On Sat, 20 Jun 2020 at 18:11, Hubert Tong <hubert.reinterpretcast@gmail.com> wrote:
On Sat, Jun 20, 2020 at 10:52 AM Jens Maurer via SG16 <sg16@lists.isocpp.org> wrote:
On 20/06/2020 15.47, Corentin Jabot wrote:

>     What's the implementation strategy for an implementation that wishes to provide
>     byte pass-through in string literals under your approach, which tunnels everything
>     through Unicode?
> As long as a source character can be converted to a Unicode character, and that Unicode character can be converted back to the same original character,
> does it matter if it was or not?
> If A1 -> B is a valid transcoding operation, then B -> A1  is a valid transcoding operation whether there exists or not a separate B -> A2 transcoding operation.
> An implementation strategy would be to keep track of the original character (maybe by lexing character by character in the source file encoding), or use some other form of tracking. But does that strategy have to be specified in the standard?

"Silently keep track of the original character" is what
we currently have with reverting raw string literals.
It feels like cheating to require phase 5 to rely on information
stashed away in some hiding place in phase 1.

My reading of the standard is that we don't allow this behavior
currently, because we tunnel everything through UCNs. So, allowing
more seems evolutionary, which is probably a different paper.

> In particular, "there are numbers greater than 10FFFF that can be used" may not be the best implementation strategy.

Sure, but that's for the implementation to decide.  After all, we're only talking
about abstract characters, not about numbers.

>     > #define CONCAT(x,y) x##y 
>     > CONCAT(\, U0001F431); 
>     >
>     > Is valid in all implementations I tested, implementation-defined in the standard.
>     Is the result the named Unicode character?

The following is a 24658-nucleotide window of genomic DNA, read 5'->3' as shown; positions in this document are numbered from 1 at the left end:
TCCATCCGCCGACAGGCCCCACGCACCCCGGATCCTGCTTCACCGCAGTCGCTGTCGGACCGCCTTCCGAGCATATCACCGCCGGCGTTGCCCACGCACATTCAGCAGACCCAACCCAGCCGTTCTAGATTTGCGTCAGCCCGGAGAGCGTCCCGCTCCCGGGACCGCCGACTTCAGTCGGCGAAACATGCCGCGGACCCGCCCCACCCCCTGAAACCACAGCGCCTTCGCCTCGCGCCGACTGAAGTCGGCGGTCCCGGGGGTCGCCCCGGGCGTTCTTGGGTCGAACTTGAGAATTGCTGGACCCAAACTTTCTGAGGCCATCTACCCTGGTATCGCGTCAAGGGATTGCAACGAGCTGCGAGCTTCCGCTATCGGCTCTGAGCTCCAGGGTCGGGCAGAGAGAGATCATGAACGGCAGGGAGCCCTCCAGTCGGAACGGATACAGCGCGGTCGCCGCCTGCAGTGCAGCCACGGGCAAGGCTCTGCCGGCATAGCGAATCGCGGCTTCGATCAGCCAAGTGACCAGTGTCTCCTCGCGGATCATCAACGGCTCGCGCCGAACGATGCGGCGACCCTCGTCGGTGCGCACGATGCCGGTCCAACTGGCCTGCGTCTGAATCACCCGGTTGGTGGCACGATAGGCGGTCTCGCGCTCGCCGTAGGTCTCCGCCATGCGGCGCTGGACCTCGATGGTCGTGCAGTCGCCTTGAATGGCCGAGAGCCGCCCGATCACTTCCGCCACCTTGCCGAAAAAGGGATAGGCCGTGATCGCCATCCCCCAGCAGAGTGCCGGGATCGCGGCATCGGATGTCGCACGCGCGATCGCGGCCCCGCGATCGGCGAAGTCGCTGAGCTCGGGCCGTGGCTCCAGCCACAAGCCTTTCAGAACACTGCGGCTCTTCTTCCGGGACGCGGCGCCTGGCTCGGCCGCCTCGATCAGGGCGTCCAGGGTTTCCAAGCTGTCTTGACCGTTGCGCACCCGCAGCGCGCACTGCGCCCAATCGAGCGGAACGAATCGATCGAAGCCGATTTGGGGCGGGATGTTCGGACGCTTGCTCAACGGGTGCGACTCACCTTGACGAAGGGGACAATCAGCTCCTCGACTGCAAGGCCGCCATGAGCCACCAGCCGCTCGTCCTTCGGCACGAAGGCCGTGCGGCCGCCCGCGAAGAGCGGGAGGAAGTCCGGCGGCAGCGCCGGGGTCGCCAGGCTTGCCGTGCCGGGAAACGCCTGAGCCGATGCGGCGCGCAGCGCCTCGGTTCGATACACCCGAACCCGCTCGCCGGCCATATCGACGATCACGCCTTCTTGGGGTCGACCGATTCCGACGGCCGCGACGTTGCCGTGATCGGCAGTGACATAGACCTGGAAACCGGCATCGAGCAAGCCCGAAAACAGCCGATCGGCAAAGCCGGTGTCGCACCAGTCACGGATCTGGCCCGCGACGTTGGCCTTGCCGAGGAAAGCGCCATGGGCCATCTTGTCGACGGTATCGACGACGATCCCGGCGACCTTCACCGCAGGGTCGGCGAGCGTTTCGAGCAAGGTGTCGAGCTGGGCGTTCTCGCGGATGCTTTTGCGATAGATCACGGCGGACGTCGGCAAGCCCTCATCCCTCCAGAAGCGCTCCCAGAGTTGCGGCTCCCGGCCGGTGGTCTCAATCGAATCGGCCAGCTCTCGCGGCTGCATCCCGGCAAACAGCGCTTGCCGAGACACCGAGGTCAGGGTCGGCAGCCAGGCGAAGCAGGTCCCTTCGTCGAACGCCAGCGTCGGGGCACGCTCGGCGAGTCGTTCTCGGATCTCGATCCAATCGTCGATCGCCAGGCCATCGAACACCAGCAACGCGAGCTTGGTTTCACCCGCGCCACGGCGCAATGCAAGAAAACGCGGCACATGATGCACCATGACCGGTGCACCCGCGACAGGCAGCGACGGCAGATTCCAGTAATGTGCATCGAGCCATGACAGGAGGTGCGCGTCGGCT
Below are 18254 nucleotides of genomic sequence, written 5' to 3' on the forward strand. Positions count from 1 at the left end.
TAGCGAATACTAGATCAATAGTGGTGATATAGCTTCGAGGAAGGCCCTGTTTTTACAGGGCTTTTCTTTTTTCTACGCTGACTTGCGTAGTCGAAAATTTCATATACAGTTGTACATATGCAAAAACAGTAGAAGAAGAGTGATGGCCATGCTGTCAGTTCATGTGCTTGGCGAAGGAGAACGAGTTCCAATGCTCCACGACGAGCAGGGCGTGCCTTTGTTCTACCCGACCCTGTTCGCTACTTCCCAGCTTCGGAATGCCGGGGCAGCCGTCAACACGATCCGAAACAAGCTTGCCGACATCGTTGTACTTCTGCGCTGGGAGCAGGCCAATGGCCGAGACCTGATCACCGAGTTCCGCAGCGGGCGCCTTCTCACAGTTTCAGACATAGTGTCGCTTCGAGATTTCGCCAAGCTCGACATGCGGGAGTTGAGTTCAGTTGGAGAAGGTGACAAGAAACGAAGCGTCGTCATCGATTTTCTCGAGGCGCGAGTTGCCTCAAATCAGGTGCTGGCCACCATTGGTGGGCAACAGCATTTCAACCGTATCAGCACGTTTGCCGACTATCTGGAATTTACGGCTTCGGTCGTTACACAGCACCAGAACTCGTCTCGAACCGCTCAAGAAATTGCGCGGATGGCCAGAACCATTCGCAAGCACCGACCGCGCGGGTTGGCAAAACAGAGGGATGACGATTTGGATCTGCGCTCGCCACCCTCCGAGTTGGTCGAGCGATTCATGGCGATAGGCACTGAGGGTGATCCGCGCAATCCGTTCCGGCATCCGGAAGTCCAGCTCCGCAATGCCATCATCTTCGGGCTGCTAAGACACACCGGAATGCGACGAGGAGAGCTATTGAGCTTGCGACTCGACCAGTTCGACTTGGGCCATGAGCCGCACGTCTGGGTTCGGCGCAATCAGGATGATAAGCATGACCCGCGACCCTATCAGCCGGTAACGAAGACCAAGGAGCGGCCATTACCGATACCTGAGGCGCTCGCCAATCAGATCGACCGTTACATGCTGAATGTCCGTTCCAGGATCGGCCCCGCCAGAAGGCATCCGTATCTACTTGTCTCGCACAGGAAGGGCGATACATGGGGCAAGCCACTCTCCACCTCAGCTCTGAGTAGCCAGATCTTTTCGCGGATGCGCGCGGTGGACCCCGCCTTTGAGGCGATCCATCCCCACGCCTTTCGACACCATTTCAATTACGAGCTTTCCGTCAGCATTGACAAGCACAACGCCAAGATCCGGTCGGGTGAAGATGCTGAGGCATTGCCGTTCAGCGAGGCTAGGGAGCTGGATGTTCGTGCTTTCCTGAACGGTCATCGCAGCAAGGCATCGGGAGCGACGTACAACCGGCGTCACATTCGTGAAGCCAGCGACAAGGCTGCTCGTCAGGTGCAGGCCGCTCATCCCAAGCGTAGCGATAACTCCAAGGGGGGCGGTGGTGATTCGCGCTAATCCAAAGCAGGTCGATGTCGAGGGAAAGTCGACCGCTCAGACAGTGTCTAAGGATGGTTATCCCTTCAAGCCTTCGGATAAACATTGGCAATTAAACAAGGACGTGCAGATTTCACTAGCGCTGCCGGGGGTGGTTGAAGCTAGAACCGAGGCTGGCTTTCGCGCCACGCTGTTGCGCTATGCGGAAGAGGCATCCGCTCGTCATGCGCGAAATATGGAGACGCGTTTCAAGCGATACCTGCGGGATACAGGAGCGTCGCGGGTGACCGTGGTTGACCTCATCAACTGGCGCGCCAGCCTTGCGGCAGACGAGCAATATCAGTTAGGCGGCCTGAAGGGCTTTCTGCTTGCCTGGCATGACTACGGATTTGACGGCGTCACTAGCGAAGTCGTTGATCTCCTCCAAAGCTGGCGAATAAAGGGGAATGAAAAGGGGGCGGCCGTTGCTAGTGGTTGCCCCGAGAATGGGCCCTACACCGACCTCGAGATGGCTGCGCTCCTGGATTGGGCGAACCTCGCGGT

>     Ok, so be it.  Having this as valid is fall-out from the
>     currently-described approach, and if it's consistent with
>     what implementations already do, we're good.
>     > Do you see a reason to not allow it? in particular, as we move ucns handling later
>     > in the process, it would make sense to allow these escape sequences to be created in phase 2 and 4 (might be evolutionary, there is a paper)
>     I think the status quo already allows creating UCNs like that,
>     so this doesn't seem to be evolutionary at all.
> Isn't changing "it is implementation-defined whether ucns are formed" to "ucns are formed" evolutionarry?

Yes, it is.  Do you have a reference for the "implementation-defined" part
here?  [cpp.concat] doesn't seem to speak to the issue.
I don't want to throw a wrench into everything; however, this is what I believe the situation is (with the caveat that the C99 Rationale document is a product of WG 14 and not of WG 21):

The "status quo" is the result of wording defects. The design intent is that the three models are isomorphic by way of making it impossible for the user to observe the differences between models. The undefined behaviour cases were designed to prevent observance of the model actually used by the compiler. The removal of the undefined behaviour is a departure from the original design intent.

In general, I agree that beyond "an implementation should be allowed to resolve multiple conversions choices as it sees fit in phases 1 and 5",
very few things should be able to be observable.

example in the rationale document is meant to indicate that
is problematic as is plain

We should probably do something about \{U+BEDA} ( i don't think that it can currently happen ).

Similarly, the observability of funnelling through UCNs is a wording defect.

Noting that "undefined behaviour" was the tool of choice at the time the wording was produced:
In a hypothetical word where the wording had indicated that the presence of characters not mappable to UCNs is undefined behaviour, the compiler would have been free to "do the right thing".

If we shift the phases around such that validation of ucns happens after preprocessing, compilers will be allowed to do the right thing again!